Come explore the Tibetan Plateau and Mountains of Central Asia!

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Welcome to

The Tibetan Plateau as seen from Space.
The Tibetan Plateau as seen from Space (NASA). To view more maps, click here.

The Tibetan Plateau – often called the “Roof of the World” – is an ecological region of great significance both at the local level for Tibetan herders and farmers and at the national and even global levels for biodiversity conservation. At the higher levels, conservation and management of water resources are particularly significant, as around 40 percent of the world’s population is found within the watersheds of the rivers originating on the Tibetan Plateau – hence billions of people depend on, or are influenced by, the abundance, quality and/or reliability of water supply. In addition, the Tibetan Plateau ecosystems not only are influenced by, but also influence on a large scale, atmospheric patterns such as the Asian monsoon and high altitude jet streams. At a more local level, the region is equally home to many unique habitats and to numerous endangered wildlife species, many of which can benefit from increased protection and careful inclusion in regional development plans. Local inhabitants in the region, especially Tibetan herders and farmers (as well as several other ethnic groups), equally deserve increased attention, for reasons of equity in development in the context of rapid globalization at the onset of the 21st century as well as because so little is known (and even less published, particularly in English) about the people and cultures of this region.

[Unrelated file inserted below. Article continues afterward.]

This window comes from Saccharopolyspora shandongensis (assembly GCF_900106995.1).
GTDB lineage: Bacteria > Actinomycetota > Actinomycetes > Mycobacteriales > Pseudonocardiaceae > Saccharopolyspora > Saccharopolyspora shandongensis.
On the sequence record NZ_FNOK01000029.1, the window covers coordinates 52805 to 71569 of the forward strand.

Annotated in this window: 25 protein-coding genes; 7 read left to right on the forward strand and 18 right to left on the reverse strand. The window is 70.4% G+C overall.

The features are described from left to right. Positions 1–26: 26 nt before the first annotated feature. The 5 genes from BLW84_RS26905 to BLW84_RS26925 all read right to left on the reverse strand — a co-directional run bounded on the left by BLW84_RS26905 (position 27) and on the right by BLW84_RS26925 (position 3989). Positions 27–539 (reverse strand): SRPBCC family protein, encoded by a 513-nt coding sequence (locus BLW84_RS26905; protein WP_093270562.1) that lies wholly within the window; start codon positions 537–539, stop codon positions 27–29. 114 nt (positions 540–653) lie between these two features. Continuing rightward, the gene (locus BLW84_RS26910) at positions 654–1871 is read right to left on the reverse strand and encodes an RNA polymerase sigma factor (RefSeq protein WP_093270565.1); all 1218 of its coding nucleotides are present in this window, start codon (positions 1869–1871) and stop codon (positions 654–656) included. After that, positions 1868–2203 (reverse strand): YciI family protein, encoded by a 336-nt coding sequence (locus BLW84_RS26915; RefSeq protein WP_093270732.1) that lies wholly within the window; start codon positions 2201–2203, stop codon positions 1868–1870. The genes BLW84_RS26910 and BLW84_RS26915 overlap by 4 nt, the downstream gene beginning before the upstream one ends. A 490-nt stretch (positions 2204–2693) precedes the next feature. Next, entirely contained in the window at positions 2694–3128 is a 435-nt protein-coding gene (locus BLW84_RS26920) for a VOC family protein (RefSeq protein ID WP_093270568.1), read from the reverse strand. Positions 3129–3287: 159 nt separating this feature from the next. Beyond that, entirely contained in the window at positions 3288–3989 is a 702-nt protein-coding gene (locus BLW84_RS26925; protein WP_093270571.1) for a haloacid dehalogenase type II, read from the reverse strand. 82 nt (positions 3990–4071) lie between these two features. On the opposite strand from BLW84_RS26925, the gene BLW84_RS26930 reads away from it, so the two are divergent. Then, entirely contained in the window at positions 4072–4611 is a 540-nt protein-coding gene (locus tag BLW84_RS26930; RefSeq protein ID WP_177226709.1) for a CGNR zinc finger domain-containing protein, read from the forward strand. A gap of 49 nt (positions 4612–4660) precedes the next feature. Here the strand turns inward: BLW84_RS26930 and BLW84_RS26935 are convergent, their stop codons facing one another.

This website aims to be a portal for information about the Tibetan Plateau, which may be useful for development and conservation organizations, policy makers, researchers and other people interested in the region. However, since the information contained on this site comes from many different sources, the site owner may not be held responsible or liable for any of the content.

Please feel free to submit ideas for additional material to include, especially links that are relevant to conservation and development in the region. All such comments are welcome.